Gianni Ca$h and ¡MAYDAY! may have another masterpiece on their hand with Future Vintage.
We talked to the ¡MAYDAY! producer and multi-instrumentalist to get his take on the upcoming disc that already has us thinking there’s nothing that ¡MAYDAY! can’t do. The mustache behind the boards gave us his insight into what may be ¡MAYDAY!’s finest effort yet.
- What makes Future Vintage different from the other ¡MAYDAY! classics
- Why they used outside producers for Future Vintage
- And how they got Tech N9ne to write his first love letter.
You’ve produced so much since the work you did on Take Me To Your Leader. How would you describe your growth as a producer since that album?
I think I started to care less about the little things and just concentrated more about the song in general. Before, I used to nitpick certain things, but now it’s like, “You know what? Let’s just make a great song,” instead of having a specific must-have sound, layer, or instrument. Basically what I’m trying to say is that less is better. I think that with growth, you start realizing that simplicity is the key.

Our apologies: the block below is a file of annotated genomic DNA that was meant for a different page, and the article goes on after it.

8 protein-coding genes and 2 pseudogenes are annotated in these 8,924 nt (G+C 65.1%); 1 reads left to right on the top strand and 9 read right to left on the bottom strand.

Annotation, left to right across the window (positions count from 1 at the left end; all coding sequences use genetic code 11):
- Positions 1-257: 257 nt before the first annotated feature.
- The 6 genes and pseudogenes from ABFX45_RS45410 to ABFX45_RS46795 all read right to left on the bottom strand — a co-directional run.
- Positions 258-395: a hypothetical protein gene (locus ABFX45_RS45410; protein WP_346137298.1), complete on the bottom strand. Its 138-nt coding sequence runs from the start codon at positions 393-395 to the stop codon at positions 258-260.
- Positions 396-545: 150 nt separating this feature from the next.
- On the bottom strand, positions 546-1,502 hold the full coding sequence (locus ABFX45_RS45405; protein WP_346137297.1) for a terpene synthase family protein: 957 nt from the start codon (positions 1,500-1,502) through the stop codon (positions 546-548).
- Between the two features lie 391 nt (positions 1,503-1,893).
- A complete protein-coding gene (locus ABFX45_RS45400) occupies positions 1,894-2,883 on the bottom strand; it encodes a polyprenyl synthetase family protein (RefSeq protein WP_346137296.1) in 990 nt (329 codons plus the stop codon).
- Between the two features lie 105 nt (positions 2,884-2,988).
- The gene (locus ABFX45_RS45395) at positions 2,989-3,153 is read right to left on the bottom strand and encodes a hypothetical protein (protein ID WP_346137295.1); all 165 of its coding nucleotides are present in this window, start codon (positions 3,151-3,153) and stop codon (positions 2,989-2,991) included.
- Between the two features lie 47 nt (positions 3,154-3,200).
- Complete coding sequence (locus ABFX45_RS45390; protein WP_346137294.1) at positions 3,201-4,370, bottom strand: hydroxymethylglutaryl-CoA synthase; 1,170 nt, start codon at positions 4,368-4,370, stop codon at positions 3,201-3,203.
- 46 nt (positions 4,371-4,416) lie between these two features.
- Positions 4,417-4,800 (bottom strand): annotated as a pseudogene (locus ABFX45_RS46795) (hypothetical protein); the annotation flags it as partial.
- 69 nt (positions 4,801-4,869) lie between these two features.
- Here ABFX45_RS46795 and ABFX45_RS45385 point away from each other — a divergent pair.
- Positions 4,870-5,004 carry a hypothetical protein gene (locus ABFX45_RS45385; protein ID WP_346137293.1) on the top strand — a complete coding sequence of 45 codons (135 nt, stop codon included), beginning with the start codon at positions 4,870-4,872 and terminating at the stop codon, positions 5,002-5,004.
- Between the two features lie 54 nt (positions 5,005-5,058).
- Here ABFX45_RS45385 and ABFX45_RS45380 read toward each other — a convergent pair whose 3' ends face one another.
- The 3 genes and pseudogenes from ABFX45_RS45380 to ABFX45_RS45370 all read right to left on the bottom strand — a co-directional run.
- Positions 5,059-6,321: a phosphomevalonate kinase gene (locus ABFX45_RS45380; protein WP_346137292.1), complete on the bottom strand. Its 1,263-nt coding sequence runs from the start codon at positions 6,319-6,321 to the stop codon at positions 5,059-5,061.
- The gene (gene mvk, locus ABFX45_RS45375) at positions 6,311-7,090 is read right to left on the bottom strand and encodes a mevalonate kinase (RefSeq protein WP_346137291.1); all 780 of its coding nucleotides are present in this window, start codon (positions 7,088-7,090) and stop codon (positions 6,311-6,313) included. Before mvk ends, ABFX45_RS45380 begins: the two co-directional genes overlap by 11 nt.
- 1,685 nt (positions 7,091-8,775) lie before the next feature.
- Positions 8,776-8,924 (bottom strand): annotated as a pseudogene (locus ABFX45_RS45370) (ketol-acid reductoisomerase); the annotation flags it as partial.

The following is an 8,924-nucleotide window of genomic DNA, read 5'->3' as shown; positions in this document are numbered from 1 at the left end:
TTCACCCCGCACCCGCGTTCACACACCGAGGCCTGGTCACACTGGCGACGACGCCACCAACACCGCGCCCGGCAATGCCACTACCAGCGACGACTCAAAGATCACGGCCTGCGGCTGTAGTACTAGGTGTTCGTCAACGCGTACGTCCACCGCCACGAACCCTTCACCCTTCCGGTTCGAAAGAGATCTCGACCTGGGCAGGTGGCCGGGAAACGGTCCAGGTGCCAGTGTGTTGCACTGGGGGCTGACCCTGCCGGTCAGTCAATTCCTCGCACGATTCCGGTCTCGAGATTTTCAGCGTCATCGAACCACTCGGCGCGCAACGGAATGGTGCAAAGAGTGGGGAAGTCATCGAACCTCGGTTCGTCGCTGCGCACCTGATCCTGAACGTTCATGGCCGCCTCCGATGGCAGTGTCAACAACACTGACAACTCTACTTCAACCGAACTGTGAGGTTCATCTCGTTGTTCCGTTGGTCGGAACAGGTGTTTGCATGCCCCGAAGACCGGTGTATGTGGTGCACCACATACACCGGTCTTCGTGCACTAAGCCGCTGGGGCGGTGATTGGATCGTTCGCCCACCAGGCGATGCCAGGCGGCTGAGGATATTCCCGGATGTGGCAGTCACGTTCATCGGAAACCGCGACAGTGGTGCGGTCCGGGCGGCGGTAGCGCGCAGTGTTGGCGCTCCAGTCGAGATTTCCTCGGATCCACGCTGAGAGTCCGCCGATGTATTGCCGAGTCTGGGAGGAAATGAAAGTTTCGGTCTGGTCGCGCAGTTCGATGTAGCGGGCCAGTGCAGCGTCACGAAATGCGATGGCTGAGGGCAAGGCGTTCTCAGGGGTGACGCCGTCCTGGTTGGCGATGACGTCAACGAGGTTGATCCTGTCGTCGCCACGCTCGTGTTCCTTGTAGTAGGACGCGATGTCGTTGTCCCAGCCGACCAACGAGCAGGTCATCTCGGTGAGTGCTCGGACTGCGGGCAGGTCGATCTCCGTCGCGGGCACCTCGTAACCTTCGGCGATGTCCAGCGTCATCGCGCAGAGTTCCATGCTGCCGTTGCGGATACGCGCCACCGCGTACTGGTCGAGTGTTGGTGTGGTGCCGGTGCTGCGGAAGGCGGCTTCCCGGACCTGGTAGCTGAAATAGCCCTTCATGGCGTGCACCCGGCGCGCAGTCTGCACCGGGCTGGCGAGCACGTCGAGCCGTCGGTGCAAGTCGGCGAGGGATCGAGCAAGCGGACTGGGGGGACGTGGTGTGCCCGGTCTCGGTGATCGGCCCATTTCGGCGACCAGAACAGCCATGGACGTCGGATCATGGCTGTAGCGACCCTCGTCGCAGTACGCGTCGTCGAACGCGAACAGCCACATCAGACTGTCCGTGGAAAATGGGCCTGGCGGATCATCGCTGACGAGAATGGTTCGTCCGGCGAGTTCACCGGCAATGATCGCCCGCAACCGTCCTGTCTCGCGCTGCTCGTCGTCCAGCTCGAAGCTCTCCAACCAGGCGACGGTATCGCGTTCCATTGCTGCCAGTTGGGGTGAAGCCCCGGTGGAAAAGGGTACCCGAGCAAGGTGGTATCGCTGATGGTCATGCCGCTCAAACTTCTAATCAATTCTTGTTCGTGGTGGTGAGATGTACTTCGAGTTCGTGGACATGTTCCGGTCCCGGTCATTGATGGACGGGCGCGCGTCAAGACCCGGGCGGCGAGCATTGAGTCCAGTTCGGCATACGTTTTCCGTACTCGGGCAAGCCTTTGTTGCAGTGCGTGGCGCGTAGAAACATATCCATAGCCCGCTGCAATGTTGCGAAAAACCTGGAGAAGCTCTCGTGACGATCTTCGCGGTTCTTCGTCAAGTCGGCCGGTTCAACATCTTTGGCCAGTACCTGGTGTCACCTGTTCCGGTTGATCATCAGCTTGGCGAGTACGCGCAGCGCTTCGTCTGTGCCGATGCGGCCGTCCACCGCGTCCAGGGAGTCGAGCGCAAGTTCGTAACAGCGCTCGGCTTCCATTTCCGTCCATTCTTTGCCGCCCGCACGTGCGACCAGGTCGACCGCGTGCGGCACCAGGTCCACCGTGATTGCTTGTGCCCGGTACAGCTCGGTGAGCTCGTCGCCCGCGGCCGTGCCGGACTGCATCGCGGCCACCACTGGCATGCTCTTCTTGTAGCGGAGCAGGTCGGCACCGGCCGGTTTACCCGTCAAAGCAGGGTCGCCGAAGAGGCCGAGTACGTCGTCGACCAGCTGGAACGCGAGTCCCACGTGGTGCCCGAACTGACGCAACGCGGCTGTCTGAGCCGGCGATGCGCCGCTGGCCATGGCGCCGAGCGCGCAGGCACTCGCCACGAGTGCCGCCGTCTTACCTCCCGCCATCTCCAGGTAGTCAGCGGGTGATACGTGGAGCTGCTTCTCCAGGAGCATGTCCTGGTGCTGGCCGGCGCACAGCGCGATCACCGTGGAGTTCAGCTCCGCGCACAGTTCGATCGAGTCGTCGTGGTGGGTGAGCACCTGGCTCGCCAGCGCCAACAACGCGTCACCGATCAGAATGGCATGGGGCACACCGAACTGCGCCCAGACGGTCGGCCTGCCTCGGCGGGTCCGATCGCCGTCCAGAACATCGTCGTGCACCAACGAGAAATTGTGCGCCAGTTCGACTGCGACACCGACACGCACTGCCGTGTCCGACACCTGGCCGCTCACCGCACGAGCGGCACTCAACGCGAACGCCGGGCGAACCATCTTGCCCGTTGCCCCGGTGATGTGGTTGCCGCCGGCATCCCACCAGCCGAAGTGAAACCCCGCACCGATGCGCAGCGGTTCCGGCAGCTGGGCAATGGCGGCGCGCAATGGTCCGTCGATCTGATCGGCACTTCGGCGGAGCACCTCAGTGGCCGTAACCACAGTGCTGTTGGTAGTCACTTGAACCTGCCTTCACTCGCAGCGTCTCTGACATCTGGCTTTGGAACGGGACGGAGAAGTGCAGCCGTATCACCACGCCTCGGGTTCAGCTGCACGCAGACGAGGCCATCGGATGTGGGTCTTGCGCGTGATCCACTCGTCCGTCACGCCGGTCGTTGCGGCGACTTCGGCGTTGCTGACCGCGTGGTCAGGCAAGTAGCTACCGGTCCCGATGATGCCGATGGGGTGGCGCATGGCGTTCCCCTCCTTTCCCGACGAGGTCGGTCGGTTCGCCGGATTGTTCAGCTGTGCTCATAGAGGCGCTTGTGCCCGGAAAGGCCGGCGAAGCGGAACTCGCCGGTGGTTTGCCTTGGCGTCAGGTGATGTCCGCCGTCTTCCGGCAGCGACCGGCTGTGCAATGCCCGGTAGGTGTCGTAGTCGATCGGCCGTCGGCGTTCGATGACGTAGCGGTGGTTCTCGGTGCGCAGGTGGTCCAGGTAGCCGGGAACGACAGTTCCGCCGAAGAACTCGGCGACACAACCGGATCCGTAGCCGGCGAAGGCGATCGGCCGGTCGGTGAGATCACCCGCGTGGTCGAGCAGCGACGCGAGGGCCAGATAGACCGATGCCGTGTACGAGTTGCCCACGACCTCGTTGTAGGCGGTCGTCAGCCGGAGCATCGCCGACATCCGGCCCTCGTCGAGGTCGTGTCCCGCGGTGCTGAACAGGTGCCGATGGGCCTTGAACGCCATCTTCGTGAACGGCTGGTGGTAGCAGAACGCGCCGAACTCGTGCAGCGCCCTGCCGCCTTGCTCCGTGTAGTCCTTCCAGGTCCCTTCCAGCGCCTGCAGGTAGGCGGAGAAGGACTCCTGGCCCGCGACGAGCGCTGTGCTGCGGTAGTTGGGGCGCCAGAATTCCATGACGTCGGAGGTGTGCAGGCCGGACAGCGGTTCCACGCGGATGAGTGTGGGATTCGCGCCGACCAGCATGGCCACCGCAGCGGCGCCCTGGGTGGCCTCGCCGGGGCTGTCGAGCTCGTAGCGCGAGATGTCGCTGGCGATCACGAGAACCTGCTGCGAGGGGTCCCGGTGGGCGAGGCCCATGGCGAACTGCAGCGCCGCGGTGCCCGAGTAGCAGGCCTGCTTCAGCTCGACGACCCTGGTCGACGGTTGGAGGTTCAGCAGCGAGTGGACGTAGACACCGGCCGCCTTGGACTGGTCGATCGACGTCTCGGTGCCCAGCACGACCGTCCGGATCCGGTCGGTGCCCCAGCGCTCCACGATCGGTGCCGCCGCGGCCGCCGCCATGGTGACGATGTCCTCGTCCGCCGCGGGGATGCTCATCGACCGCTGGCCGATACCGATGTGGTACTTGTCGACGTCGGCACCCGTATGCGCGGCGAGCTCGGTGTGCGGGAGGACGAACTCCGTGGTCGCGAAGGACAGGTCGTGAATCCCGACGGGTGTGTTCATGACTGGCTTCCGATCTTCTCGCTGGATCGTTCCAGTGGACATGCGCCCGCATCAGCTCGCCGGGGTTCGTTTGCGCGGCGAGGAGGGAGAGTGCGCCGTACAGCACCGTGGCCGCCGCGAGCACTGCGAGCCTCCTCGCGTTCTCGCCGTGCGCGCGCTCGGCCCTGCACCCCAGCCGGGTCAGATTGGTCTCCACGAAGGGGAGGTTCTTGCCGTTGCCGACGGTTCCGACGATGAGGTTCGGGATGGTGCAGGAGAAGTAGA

I’m sure you’re still proud of your early work, but how do you like how that has resulted – the simplicity approach?
Yeah, I love my old work, obviously, and I love the new work as well. It all comes together. The new work is more free, I would say, than what I used to make. I don’t have boundaries anymore. I don’t have limitations on myself as a producer, which is always good because as a producer, you just want to do a great song. Before, as a younger producer, you tend to care about certain things that don’t really matter to the general public. You’re only doing it because you want to be this dope producer and you want to stand out. It doesn’t really matter anymore. The general public is not going to pick up on a certain snare or kick. It’s more about the song in general to me.